How to stop employing toxic managers

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LinkedIn is full of articles providing advice on what good management looks like and how a bad manager can turn a workplace toxic.

We have all experienced poor management and as employees we generally moan and when it gets too bad, we leave. What can we do to prevent the wrong manager being engaged?

Current prevention methods

There is lots of things companies already do to prevent the wrong person getting the job. These include tiered interviews, taking references, psychometric testing, etc. but still we see the same problem people in the top jobs. It is time for a new approach.


360 degree reviews were established some time ago by industry to give employees a voice, make them feel better engaged and to try and manage the manager’s performance. Unfortunately this is a lagging control – it only identifies problems that already exist. We need controls to stop the wrong manager from getting the job in the first place.

It seems Senior Executives generally do all the interviewing and appointing of managers. They engage people because they believe they can align with the Executive’s strategy. They are hired because they have a reputation for delivering, but unless that strategy is to close a department, achievement of the objectives is typically reliant on the support of their staff. So why wouldn’t you give the staff an input into who leads them?

New approach

Consultation is known to bring about better engagement and outcomes. We do it in the safety world so we are all on the same page. It is used to ensure we’ve thought of all the issues before imposing change. We do it to instill a sense of ownership and responsibility for the change. Should we not use the same technique when engaging managers? Allow the workers who will report to the new manager to interview or engage directly with them.


Workers who are consulted will be more likely to make an effort with their Manager. They will be more likely to support the change rather than oppose it. More likely to help the manager than disengage with them.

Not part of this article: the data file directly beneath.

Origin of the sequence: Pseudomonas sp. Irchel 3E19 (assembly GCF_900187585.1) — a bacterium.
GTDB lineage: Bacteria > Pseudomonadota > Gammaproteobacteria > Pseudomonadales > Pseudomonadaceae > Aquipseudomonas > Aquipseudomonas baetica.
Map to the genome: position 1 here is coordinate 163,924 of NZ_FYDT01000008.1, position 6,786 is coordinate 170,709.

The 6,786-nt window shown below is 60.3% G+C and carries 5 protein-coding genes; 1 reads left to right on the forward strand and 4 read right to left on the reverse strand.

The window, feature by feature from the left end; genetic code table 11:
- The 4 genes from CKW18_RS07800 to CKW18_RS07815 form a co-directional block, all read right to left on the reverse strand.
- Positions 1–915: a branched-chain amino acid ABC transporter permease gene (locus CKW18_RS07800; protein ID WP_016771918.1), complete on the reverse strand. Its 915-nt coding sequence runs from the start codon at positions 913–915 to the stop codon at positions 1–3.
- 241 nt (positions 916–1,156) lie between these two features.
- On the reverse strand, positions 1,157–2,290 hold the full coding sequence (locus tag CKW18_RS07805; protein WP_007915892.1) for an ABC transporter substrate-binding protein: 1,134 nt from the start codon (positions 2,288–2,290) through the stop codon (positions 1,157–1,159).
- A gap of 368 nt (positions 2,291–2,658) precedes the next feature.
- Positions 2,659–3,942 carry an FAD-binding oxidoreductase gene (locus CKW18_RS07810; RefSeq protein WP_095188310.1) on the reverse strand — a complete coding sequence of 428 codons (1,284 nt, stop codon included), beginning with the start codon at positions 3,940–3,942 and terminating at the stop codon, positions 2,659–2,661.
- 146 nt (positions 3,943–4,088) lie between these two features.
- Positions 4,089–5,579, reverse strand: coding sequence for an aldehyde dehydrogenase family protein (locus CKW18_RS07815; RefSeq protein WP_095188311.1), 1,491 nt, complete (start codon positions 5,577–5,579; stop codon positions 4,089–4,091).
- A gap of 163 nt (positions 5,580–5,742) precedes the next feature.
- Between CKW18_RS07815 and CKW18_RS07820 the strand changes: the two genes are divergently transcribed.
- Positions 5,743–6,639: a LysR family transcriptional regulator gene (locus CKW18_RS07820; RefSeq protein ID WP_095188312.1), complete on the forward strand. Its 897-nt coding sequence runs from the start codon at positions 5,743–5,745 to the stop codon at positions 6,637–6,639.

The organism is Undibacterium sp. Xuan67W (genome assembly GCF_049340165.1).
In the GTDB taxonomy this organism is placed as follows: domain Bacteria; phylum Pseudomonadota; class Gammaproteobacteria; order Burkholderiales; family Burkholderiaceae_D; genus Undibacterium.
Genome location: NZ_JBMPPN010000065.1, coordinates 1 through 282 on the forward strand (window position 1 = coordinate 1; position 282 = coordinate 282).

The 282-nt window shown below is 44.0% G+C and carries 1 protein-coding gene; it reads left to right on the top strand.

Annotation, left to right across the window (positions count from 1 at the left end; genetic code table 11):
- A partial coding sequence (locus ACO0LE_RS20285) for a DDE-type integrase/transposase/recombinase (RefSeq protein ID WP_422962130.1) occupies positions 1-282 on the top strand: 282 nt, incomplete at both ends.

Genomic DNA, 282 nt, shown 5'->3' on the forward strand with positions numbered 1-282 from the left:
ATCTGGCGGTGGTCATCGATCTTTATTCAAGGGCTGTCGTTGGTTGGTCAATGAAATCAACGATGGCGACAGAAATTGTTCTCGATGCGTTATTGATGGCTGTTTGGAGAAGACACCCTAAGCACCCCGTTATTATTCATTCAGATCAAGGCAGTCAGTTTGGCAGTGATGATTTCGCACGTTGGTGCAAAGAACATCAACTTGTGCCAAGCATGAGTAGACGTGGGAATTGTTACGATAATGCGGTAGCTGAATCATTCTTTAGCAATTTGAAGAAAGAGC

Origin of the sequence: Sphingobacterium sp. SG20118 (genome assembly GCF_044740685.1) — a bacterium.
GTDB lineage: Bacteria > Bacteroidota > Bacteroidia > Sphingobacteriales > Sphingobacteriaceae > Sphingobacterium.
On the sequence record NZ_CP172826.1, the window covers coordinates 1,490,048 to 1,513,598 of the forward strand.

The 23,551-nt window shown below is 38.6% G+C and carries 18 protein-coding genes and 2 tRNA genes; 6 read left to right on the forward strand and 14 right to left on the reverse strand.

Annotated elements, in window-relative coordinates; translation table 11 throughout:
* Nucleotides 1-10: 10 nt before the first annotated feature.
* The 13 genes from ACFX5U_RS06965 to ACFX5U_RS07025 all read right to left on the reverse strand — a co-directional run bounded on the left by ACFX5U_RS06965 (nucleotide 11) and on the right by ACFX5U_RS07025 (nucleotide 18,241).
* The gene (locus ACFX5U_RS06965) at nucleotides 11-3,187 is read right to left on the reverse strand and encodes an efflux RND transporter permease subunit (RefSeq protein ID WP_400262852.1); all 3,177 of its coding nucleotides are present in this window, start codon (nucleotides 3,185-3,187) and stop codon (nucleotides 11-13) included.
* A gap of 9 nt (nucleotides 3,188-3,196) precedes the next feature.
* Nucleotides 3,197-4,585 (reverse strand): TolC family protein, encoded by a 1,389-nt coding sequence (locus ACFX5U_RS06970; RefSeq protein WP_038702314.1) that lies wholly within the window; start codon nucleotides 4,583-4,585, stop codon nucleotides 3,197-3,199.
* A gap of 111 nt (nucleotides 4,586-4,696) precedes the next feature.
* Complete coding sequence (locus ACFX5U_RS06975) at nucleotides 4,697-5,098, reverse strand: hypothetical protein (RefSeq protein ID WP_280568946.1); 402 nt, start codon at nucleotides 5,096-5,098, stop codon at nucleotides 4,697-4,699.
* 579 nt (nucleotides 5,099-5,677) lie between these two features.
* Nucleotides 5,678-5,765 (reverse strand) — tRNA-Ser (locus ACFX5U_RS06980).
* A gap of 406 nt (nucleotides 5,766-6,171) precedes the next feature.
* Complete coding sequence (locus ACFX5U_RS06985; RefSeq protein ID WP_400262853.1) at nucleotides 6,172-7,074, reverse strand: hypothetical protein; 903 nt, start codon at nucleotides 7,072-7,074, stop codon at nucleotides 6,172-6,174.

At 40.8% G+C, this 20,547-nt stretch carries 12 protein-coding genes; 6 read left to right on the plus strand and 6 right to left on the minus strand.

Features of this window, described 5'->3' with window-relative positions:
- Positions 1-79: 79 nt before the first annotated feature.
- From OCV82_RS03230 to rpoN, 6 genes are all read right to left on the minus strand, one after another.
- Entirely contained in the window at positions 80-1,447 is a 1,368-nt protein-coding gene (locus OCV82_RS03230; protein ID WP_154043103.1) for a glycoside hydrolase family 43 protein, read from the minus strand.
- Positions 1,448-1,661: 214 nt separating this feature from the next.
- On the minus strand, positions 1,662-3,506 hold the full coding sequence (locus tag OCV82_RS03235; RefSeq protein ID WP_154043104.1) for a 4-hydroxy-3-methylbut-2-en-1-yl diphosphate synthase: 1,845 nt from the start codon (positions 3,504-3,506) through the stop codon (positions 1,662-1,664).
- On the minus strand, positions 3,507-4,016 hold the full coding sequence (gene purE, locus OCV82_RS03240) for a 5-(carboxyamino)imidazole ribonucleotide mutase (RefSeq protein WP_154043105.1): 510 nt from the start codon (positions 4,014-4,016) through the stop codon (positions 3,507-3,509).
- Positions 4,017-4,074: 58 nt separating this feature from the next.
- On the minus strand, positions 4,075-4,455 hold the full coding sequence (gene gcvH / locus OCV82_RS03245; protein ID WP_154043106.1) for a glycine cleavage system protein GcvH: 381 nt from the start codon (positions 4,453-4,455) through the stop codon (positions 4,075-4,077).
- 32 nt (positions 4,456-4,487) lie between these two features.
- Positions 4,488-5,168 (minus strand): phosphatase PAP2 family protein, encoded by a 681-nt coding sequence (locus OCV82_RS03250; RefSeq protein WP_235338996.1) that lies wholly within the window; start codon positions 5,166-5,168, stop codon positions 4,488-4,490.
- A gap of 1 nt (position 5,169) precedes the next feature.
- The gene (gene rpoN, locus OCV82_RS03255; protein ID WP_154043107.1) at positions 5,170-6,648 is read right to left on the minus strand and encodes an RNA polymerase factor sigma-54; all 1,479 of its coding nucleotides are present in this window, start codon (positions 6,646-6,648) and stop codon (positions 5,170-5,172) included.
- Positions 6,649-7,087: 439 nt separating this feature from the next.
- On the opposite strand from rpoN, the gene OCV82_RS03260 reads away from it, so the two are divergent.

The manager may benefit too in feeling more supported from the outset, knowing staff chose them over other candidates.

We are not saying that staff should have the final say as to who leads them. Just that their opinions can make a valuable contribution in the selection process. That involvement will increase the likelihood of hiring a manager the staff get on with and whose views they can will align with. You are also telling your staff that their opinion matters. That ultimately must help deliver the strategy.

Sometimes a manager is hired to be a disrupter, but even then staff’s opinion matters. Staff are better placed to identify the potential impacts that any disruption will cause. And these are things the manager will need to consider in their change management planning. Without staff providing these potential impacts, the change will be painful, and seriously interrupt work processes at some stage.

My dear Mum used to work in Social Services. When her boss interviewed candidates for a position they always went and asked how the receptionist found them. It was an attempt to get a full picture of the candidate, away from the false environment of the interview. It also served to show that everyone’s opinion mattered in the organisation.

A new manager will be given the power to improve your business or lose your best talent. The investment of another round of interviews by the people they will ultimately manage must be worthwhile.


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